Lift up your eyes, and look on the fields, that they are white for harvest. Already he who reaps is receiving wages, and is gathering fruit for life eternal; so that he who sows and he who reaps may rejoice together. For in this case the saying is true, "One sows, and another reaps." I sent you to reap that for which you have not labored; others have labored, and you have entered into their labor. (John 4:35-38)
The disciples were reaping the results of other people's labor. Those people did not see all the result of their labor, but their efforts still bore fruit.
William Carey spent thirty-five years in India before he saw one convert. Some people think he led a fruitless life. But almost every convert in India to this day is fruit on his branch, because he translated the whole New Testament into many different Indian dialects. He was not the one to reap directly what he had sown, but his life's legacy bore much fruit.
One of the most fulfilling experiences in life is to bear fruit for God. If it isn't happening in your life, the reason is simple—you are not abiding in the Vine.
God gives an incredible promise to those who abide: "If you abide in Me, and My words abide in you, ask whatever you wish, and it will be done for you" (John 15:7).
Notice that there are two conditions to that promise. First, we must abide. The Greek word for "abide" is in the aorist tense; it indicates something that happened at one point in time and has permanent results. Again, it refers to salvation and indicates that the promise is only for real believers.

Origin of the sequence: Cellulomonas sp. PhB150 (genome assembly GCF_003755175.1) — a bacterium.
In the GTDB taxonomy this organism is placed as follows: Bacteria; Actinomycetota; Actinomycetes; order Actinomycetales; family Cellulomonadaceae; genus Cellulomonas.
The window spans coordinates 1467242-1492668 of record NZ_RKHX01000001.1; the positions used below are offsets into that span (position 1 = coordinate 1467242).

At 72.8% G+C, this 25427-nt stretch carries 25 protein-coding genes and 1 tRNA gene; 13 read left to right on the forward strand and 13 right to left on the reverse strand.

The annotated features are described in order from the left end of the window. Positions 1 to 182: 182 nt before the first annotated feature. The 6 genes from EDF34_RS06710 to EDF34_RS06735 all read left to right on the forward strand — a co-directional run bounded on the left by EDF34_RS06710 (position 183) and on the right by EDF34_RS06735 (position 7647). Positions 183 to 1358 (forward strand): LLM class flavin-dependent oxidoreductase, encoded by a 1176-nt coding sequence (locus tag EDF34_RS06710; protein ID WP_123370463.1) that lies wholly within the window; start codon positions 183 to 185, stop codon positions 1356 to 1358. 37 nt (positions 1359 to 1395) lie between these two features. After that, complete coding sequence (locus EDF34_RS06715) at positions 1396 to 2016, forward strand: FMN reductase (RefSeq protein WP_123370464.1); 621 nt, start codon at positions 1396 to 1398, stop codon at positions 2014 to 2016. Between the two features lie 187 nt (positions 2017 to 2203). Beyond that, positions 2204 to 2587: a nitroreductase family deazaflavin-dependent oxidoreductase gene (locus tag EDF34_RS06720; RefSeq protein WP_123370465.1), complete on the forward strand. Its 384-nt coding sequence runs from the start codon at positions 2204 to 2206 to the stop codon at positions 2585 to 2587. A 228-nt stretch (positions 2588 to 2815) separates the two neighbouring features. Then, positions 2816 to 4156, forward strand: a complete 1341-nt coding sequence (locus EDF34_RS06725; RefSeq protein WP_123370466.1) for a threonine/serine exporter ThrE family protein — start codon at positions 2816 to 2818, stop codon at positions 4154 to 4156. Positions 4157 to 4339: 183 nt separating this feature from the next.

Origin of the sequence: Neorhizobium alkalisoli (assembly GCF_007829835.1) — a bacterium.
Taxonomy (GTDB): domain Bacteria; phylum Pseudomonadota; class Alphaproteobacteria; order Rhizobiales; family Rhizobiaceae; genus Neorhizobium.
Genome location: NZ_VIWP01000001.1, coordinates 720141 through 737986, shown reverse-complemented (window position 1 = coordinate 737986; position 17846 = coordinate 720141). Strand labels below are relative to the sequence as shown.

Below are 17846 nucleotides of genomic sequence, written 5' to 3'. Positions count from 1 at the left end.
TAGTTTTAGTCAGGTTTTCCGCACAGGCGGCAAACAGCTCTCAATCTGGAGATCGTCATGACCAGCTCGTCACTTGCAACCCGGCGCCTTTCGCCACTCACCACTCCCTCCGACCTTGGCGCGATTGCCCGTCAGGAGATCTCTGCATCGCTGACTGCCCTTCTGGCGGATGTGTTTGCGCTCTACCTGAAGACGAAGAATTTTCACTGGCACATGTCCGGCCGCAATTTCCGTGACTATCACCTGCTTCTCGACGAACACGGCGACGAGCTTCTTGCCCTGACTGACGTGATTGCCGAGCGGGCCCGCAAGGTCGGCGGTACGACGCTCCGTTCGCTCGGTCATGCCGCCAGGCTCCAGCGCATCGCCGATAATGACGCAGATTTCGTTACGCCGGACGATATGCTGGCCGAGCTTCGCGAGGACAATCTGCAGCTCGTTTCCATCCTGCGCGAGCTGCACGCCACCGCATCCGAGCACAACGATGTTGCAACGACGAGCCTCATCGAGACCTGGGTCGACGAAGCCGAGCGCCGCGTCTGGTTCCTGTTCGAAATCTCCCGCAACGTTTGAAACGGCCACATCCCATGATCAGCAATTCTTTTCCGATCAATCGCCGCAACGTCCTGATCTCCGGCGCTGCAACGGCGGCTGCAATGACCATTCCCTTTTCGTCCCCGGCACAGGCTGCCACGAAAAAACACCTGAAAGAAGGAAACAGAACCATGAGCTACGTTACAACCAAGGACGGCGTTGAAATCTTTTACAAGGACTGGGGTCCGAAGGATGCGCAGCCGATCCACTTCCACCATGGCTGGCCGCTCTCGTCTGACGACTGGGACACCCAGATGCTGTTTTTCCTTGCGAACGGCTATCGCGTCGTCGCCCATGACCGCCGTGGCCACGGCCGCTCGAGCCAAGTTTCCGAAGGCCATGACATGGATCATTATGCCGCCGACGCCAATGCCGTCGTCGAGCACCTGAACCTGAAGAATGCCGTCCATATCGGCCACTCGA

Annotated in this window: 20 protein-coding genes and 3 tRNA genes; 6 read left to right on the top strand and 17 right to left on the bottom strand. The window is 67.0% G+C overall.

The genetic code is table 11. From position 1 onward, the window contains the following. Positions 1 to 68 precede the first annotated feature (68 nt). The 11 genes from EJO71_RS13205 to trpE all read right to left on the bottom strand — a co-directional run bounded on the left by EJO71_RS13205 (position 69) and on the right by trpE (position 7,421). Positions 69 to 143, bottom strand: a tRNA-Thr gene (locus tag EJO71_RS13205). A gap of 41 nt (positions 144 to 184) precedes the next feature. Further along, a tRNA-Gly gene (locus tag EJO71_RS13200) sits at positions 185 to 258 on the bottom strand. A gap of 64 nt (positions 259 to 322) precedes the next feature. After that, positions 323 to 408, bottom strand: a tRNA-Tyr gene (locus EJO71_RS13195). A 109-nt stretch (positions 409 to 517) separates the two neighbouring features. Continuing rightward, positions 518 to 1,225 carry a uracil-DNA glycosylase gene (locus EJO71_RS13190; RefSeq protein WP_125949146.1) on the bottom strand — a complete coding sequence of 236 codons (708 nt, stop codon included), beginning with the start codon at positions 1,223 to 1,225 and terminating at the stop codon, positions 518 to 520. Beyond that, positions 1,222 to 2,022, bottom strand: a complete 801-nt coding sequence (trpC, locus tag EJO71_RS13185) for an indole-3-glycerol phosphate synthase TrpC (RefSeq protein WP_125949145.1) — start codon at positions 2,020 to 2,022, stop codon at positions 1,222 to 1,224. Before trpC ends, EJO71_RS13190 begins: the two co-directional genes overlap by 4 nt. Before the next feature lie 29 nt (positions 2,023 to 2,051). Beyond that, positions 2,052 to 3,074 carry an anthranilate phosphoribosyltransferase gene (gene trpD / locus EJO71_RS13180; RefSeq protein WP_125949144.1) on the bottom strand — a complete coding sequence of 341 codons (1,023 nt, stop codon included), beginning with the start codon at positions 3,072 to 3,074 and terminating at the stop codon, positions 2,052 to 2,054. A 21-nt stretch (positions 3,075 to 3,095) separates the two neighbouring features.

Of course, in His sovereign wisdom, God sometimes answers the prayers of a non-Christian; but He does not obligate Himself to do so. If He does, it is His sovereign choice and for His purpose; but He does not have to. The promise of answered prayer is reserved only for those who abide in the true Vine.
Still, many who are true branches do not always get answers to their prayers. It may be because they are not meeting Jesus' second condition, which is, "If my words abide in you."
"My words" doesn't mean only the individual words of Christ. Some people misuse red-letter Bibles because they regard the words of Jesus as more inspired or more important than the words of other writers of Scripture. But the words of Paul, Peter, John and Jude are just as important. The Lord Jesus Christ has spoken through all of Scripture; it is all His message to us. Therefore, when He says, "If My words abide in you," He means we must have such high regard for all of Scripture that we let it abide in us, that we hide it in our hearts, and that we commit ourselves to knowing and obeying it.
To meet the first condition, a person must be a Christian. To meet the second condition, he must study all of Scripture in order to govern his life by what Christ has revealed.